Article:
Anti-Angiogenic Properties of Ginsenoside Rg3

Maryam Nakhjavani 1,2 , Eric Smith 1,2 , Amanda R. Townsend 2,3, Timothy J. Price 2,3 and Jennifer E. Hardingham 1,2,*

1 Molecular Oncology, Basil Hetzel Institute for Translational Health Research, The Queen Elizabeth Hospital, Woodville South, SA 5011, Australia; (M.N.); (E.S.)
2 Adelaide Medical School, University of Adelaide, Adelaide, SA 5005, Australia; (A.R.T.); (T.J.P.)
3 Medical Oncology Unit, The Queen Elizabeth Hospital, Woodville South, SA 5011, Australia
* Correspondence:; Tel.: +61-8-8222-6142

Academic Editor: Deok-Chun Yang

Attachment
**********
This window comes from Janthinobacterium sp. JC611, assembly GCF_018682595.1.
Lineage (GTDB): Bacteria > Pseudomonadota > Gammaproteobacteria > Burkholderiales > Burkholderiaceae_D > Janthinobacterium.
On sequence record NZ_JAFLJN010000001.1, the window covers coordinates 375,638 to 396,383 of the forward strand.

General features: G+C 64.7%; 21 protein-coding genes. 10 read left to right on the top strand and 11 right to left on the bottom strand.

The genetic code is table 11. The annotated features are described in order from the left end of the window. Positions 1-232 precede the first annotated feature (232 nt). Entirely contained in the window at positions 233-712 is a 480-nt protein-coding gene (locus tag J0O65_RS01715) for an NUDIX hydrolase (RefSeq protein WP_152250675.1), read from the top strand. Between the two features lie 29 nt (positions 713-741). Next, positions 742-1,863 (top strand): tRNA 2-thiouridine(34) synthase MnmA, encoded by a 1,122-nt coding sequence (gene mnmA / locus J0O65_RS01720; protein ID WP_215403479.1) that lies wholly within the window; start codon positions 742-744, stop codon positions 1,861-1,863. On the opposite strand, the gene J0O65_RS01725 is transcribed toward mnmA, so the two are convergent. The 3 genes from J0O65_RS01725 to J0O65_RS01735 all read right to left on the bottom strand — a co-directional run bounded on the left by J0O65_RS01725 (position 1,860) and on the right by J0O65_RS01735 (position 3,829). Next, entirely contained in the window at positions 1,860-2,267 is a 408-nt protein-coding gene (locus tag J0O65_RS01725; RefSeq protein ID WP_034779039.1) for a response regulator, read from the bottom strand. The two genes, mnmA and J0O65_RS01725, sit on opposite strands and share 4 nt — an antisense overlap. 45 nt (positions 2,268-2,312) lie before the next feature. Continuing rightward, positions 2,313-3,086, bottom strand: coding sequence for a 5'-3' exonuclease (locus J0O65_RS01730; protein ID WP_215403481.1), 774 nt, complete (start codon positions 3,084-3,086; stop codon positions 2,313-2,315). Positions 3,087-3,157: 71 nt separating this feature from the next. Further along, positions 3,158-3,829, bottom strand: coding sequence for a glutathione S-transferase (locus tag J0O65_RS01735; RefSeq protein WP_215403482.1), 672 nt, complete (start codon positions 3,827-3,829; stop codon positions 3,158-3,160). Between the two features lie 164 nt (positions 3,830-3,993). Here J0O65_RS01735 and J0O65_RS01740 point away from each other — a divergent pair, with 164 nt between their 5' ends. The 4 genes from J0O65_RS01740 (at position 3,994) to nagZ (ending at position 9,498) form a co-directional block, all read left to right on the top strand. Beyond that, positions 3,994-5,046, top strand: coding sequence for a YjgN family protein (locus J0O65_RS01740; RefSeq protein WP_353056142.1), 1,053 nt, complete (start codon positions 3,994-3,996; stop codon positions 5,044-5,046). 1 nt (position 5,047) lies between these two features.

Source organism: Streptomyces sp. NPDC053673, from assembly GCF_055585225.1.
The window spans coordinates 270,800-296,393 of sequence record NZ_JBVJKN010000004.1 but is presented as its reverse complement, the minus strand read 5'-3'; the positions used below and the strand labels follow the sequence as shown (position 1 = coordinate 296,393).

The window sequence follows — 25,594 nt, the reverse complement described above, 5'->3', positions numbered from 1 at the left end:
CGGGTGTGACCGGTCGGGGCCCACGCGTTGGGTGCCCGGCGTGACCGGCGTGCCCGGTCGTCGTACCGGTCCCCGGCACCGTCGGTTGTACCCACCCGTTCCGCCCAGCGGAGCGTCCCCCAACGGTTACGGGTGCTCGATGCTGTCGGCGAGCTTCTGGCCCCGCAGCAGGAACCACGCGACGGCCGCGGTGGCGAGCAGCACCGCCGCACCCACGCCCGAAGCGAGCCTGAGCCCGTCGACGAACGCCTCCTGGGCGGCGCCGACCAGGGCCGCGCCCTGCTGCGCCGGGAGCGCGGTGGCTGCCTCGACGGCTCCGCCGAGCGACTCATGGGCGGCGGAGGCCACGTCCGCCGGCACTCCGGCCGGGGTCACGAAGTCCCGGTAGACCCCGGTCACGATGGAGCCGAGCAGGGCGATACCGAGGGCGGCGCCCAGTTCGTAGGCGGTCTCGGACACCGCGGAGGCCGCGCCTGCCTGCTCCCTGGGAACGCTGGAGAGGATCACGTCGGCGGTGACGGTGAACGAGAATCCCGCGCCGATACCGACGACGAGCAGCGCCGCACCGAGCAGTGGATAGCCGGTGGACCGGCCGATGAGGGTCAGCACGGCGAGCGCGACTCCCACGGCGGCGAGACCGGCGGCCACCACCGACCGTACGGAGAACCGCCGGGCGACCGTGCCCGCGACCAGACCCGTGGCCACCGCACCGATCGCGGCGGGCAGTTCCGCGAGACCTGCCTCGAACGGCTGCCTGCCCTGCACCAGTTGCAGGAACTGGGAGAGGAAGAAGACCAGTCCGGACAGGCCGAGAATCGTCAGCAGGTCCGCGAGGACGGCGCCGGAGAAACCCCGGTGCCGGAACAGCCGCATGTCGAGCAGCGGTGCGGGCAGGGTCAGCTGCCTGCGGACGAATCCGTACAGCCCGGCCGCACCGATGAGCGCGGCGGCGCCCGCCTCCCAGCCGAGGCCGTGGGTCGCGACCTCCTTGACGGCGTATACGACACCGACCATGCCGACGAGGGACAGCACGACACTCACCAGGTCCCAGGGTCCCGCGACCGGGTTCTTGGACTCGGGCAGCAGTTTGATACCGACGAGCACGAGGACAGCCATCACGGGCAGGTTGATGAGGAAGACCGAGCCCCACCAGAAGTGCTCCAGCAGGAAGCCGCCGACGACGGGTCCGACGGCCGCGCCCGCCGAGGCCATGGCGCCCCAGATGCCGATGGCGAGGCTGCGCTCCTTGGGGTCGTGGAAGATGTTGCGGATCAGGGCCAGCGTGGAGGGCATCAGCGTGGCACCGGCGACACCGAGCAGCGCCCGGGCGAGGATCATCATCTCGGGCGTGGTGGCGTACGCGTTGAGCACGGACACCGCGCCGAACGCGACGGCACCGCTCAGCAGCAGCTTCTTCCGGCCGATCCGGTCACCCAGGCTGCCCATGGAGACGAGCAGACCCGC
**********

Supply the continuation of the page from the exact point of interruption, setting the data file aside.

Received: 24 June 2020; Accepted: 21 October 2020; Published: 23 October 2020

Ginsenoside Rg3 (Rg3) is a member of the ginsenoside family of chemicals extracted from Panax ginseng. Like other ginsenosides, Rg3 has two epimers: 20(S)-ginsenoside Rg3 (SRg3) and 20(R)-ginsenoside Rg3 (RRg3). Rg3 is an intriguing molecule due to its anti-cancer properties. One facet of the anti-cancer properties of Rg3 is the anti-angiogenic action. This review describes the controversies on the effects and effective dose range of Rg3, summarizes the evidence on the efficacy of Rg3 on angiogenesis, and raises the possibility that Rg3 is a prodrug.

ginsenoside Rg3; 20(S)-ginsenoside Rg3; 20(R)-ginsenoside Rg3; angiogenesis; epimer